Monday, March 12, 2012's addictive.

I got my first complete sheep rooing under my belt this weekend.  Actually, I got 2 of my rams done and although my fingers are still stiff due to the new job they had to do, I am quite pleased with the results.   I gathered up my plastic bags, halter and camera and headed to the ram pen.  My first victim candidate was Bug and I flipped over a bucket next to him and got started.  The neck went quickly, but then I got to his shoulders and realized that his rooing must have started at the beginning of February, just as I had thought, and the new growth likes to hang onto the old growth, which slowed things down a bit.  It took about an hour of unhurried "plucking", but when I got done, I was very pleased with my efforts.  I was so happy with how Bug turned out that I decided to grab one of the ram lambs from last year that was losing large amounts of wool and roo him too.  That took approximately 15 minutes and he looked to be freshly sheared when I got done with him due to his new growth of wool being fairly recent.
I was able to rid the fleece  of VM and skirt out the dung tags as I went, so everything I put in the bag was ready for washing.  Another advantage was that I was able to put all the belly and britch wool in another bag to be used for the more durable knitted garments, just as the ladies on the Shetland Islands did years ago.
I guess the entire experience really made me appreciate how much work it takes to simply clothe a family from that era.  The rooing was only a small part of that process...there was washing, carding, spinning, weaving or knitting of the wool too.  My quiet day of sitting on a bucket to roo 2 sheep made me realize just how much work those poor women had to do just for clothes....  yikes..I'm spoiled.
Here's a link to a picture of the rooing process from the Shetland Archives:   Shetland Museum Archives.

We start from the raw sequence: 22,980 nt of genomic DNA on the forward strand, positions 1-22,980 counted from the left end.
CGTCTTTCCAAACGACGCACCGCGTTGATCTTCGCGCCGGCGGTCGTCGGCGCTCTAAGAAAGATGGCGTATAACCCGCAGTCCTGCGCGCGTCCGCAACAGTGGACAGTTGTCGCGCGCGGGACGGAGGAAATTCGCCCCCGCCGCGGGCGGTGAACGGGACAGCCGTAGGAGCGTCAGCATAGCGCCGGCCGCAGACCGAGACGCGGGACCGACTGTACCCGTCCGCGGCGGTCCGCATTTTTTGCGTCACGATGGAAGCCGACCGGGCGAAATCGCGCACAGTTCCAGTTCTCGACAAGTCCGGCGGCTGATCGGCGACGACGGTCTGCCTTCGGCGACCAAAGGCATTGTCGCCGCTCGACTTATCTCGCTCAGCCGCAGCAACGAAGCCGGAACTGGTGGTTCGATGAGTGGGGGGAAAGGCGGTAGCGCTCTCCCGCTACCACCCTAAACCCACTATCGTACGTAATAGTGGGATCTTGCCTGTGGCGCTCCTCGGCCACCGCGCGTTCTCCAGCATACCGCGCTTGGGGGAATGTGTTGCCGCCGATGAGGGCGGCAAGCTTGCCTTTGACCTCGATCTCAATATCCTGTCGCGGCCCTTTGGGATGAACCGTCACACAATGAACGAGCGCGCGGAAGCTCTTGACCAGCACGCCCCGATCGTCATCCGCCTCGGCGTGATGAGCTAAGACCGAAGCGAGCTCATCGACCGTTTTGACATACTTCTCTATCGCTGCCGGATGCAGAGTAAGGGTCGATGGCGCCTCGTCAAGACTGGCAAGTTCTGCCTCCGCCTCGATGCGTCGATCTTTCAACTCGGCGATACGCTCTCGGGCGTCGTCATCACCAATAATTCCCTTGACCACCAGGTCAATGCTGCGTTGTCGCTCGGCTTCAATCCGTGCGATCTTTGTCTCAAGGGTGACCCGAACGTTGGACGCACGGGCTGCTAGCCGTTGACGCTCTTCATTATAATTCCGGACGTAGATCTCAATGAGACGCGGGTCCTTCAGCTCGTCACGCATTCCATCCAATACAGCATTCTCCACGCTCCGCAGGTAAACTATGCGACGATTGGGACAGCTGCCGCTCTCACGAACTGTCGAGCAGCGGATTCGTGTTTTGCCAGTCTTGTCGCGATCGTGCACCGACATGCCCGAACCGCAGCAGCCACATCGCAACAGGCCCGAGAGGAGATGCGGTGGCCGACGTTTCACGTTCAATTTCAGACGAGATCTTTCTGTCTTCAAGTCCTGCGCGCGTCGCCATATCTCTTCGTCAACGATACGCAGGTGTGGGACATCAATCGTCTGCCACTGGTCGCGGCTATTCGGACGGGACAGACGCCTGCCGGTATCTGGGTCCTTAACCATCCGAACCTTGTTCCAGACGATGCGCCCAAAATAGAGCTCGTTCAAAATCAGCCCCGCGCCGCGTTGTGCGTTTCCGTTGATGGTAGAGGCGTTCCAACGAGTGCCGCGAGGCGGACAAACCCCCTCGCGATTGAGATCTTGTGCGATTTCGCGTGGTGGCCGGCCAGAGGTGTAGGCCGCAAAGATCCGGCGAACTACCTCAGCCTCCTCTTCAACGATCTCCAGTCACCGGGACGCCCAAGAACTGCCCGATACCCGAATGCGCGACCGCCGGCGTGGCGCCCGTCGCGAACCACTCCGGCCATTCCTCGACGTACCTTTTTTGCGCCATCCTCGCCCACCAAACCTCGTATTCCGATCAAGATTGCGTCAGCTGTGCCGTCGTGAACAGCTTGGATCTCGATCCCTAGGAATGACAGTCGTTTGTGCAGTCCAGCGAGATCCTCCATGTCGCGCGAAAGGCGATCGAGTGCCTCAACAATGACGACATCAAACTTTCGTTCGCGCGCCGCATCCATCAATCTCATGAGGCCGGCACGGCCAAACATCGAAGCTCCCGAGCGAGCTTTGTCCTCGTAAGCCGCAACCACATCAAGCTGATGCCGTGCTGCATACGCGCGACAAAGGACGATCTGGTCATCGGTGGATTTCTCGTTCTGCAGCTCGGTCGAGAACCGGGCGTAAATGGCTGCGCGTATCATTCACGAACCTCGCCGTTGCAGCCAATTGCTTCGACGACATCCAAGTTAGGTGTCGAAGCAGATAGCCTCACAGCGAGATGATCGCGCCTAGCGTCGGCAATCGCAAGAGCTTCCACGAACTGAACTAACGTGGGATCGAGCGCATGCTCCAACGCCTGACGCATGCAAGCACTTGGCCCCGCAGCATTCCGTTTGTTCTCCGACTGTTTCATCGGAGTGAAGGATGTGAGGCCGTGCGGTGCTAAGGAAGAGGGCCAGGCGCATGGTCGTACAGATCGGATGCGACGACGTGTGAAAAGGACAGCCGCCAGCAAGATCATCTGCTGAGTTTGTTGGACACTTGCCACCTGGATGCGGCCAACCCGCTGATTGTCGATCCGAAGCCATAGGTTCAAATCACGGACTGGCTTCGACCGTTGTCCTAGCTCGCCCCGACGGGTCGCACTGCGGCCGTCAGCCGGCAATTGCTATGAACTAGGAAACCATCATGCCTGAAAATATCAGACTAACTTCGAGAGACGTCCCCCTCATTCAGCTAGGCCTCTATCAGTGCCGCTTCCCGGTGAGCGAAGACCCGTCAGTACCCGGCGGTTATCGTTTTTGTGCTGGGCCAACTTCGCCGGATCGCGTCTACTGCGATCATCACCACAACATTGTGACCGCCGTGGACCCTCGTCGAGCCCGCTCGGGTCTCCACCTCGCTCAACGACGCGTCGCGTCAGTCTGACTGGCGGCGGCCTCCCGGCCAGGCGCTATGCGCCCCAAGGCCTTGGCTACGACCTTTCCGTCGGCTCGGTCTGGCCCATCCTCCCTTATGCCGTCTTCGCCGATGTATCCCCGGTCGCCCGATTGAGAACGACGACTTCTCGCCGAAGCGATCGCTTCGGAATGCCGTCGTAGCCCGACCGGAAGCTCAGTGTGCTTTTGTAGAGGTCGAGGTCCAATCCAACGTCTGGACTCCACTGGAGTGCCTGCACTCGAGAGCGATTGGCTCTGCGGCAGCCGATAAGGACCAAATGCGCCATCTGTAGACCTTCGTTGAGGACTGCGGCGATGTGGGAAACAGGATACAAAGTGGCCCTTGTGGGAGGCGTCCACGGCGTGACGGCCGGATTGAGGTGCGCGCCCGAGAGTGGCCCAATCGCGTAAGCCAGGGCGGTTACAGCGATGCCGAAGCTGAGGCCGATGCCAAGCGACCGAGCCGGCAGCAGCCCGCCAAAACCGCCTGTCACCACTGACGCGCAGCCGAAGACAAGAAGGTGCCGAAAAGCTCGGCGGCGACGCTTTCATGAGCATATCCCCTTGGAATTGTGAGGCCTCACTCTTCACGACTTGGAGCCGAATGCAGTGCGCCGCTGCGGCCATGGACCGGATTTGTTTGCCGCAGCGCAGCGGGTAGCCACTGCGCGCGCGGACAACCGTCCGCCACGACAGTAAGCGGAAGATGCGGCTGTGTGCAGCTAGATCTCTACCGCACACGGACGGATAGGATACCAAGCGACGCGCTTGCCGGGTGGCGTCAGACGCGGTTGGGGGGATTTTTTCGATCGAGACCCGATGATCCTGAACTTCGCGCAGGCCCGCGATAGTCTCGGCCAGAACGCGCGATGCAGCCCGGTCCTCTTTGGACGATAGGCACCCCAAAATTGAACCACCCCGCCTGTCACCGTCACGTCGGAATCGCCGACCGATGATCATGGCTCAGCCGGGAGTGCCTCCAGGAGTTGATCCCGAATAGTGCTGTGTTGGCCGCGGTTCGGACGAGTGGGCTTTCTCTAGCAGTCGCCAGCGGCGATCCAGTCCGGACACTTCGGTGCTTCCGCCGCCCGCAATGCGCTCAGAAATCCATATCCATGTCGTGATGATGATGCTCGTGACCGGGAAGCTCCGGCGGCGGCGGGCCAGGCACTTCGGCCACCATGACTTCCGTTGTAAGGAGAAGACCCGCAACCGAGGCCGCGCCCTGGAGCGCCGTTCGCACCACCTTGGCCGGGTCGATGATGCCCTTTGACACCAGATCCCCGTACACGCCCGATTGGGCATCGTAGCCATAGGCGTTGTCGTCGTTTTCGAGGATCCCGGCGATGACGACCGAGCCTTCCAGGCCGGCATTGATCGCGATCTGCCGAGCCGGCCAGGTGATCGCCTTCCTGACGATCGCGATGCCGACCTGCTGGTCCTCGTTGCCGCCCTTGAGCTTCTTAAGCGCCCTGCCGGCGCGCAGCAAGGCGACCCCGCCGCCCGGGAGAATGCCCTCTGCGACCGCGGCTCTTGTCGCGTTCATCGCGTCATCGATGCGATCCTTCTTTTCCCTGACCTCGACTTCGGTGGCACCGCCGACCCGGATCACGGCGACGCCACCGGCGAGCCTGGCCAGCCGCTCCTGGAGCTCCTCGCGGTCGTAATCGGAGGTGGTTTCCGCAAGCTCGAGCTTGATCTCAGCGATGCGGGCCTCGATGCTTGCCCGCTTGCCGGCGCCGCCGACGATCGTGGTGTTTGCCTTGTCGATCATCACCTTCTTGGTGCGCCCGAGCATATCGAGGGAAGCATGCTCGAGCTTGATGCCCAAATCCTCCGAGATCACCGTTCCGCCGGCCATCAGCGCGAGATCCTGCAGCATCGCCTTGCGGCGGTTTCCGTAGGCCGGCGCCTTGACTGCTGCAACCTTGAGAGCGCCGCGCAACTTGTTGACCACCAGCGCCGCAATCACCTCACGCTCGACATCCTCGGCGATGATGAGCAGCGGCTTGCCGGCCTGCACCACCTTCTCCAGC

Here's another link:  Rooing shetland sheep, both links clearly show the Islanders rooing Shetland sheep.
Since it's very obvious that rooing is a Shetland trait that was of great value to the Islanders, it's confirmed for me that this trait was and is a very Shetland Sheep-like trait that should be preserved.  Now I must ask myself if there is cross breeding going on that has masked this trait in some of our little sheep over the years, or if there's always been a few that never roo?  My quest for further education of these little wonders continues, but in the meantime, I'm loving the journey.

Bug right after I started rooing his neck 

Closeup of the neck being roo'd 
 Bug's staple length before stretching this year was 3" and after stretching it was a shade over 4", he has very tiny organized crimp.  His wool that we sheared last year was spectacular when spun up, can't wait to see how much different it will be to spin now that it doesn't have the blunt ends from shearing.  And I had virtually NO VM in this fleece.

Bug just after I finished rooing him.  Notice how long his new growth of wool  is in March!

A fawn Kat ram, Barron.  Notice how clean he looks....due to the fact that he has just begun to go through the "rise".  His fleece practically fell off his body.
He is super crimpy and had a staple length of 4", can't wait to get this wool carded and spun up.
 I know I've said this before, but it bears repeating.......I need to quit my day job.  :)  


  1. Yeah, those day jobs sure get in the way!

  2. Glad I found your blog. I'm going to try to do this. I have a ram that is in the rise. Hope he will look as good when I'm done.

  3. Please let us see before and after shots Barb...I'd really enjoy seeing how yours look too.


He who angers you, controls you.

And my favorite.......You can't control what others say or do, but you can control your reaction.

Mike and I

Mike and I
Mike and I at Nick and Emily's wedding

Raised beds & chickens coops

Raised beds & chickens coops
Can't wait for this stuff to actually be food....